Conventional wisdom would say summer is the time when kids eat the healthiest and have the lowest risk of gaining weight. After all, it’s sunny and warm outside, kids are playing or going to camps during the day, and all the best fruits and vegetables are in season and easy to get. However, according to a 2016 study by The Obesity Society, obesity rates in young elementary students increased during summer breaks!

Although, youth athletes are at lower risk of gaining weight during summer break due to their high activity level, there are still some important nutritional tips to consider for a healthy and active summer break.

Keep Eating On a Schedule
The constant availability of food during summer break was a contributing factor for weight gain in the Obesity Society study by von Hippel and Workman.

During the school year, kids followed a more structured schedule of meals and snacks. While not necessarily intended to restrict caloric intake, this schedule created significant portions of the day when no calories were available. At home in the summer, kids ate more frequently and ended up eating more calories overall during the day.

If kids increased their activity level during summer break, then increasing eating frequency and caloric intake would make sense. However, there are many kids who are actually less active during summer break.

Some kids spend their days watching TV or playing video games. In other families, finances may not allow for day camp opportunities. Unfortunately, many parents are reluctant to let their kids freely play and wander their neighborhood due to either real or perceived danger. The combination of increased eating and reduced physical activity is a perfect recipe for weight gain.

Youth sports athletes are typically quite active during summer break, but sticking to a structured eating schedule – or at least putting some parameters around what foods can be eaten at what times – helps kids establish positive eating habits.

Start With a Hearty Breakfast
During the school year, starting the day with a good breakfast has been shown to improve cognitive performance during class. Conversely, it’s been shown that hungry kids don’t perform as well in class. Breakfast is still important in the summer, particularly if your kids have a full day of structured or unstructured activities ahead of them.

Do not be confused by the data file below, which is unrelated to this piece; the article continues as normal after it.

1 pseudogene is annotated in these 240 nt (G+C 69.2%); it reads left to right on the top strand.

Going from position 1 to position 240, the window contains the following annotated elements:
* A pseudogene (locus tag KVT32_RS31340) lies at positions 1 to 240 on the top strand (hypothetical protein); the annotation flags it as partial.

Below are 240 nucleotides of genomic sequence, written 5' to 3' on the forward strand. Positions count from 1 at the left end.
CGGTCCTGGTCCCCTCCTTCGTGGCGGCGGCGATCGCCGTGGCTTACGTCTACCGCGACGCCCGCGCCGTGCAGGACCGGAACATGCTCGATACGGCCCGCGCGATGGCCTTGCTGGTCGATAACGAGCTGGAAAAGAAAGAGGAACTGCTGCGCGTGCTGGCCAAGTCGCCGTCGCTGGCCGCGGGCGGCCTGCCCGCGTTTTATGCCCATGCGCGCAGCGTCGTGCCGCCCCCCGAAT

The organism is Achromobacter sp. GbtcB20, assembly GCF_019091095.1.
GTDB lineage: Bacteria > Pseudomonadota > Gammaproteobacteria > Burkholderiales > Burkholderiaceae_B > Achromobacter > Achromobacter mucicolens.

What should a summer breakfast look like? Your goal is to provide long-lasting energy, so kids can get engrossed in whatever they’re doing instead of looking for snacks every 60-90 minutes. To accomplish this, aim for foods that are high in protein and high in fiber. For example, a breakfast of Greek yogurt, a higher-fiber cereal, and fresh fruit provides protein and fiber for satiety as well as natural carbohydrates for energy. Adding eggs further increases the protein and fat content of breakfast.

At the other end of the spectrum, a breakfast that is loaded with added sugar and contains little or no protein (e.g. frozen waffles and Nutella, sugary cereal, fruit juice) won’t keep an active kid satisfied for very long, meaning that despite consuming a high-calorie breakfast, they’ll be on the hunt for food again be mid-morning.

Stock Up on Healthy and Easy Lunch Options
In the study by von Hippel and Workman, poor nutritional quality was one of the other contributing factors for weight gain during the summer. As much as you may have not-so-fond memories of school cafeteria food, for many kids the nutritional and portion size structures of the school lunch program provided more balanced nutrition than they got at home.

As parents know all too well, a hungry kid is likely to eat a lot of whatever is most convenient and at least moderately appealing. The trick is figuring out what foods your kid will reach for and which foods they’ll leave to rot. For instance, open containers of grapes, blueberries, or raspberries make fresh and cold fruit a quick and easy option to reach for. Deli meat and sliced cheese makes a sandwich a quicker option than boxed mac-n-cheese or frozen pizza. Sparkling water with flavoring is refreshing and may be more appealing than plain water, and it’s a much better option than sugary soda.

Make Good Snacks and Treats Readily Available
If you don’t want a teenager to eat an entire bag of Doritos in one sitting, you should provide an alternative and leave the Doritos at the grocery store. It is unrealistic to expect kids and teenagers to, left to their own devices, make consistently healthy food choices. However, if there are reasonable alternatives and the opportunity to indulge in occasional treats, parents can help instill a healthy relationship with food that can last a lifetime.

Here’s a sample of foods to encourage and provide your athlete, as well as a sample of foods to limit access to. Some of the items in the recommended list have added sugar (popsicles) or are heavily processed (tortilla chips), but on balance are still better choices than other alternatives.

Snacks to Encourage
Fresh fruit
Fresh vegetable sticks
Minimally processed nut butters (peanut, almond, etc.)
Salsa or Hummus
Tortilla Chips & Guacamole
Dry Roasted Nuts

Snacks to Discourage or Limit
Fried snack chips (potato, Doritos)
Nutella or high-sugar added peanut butter
Queso Dip
Ice Cream
Honey Roasted Nuts

For many families, even with a schedule of activities, summer break represents a period when kids are at home more hours during the week compared to the school year. With a bit of planning, parents can stock their kitchens and pantries with convenient, healthy, and appealing foods to keep everyone from grade schoolers to teenagers fueled for summertime activities. At the same time, parents should help kids stay on a reasonably structured eating schedule to reinforce good habits and minimize mindless snacking driven more by boredom than hunger.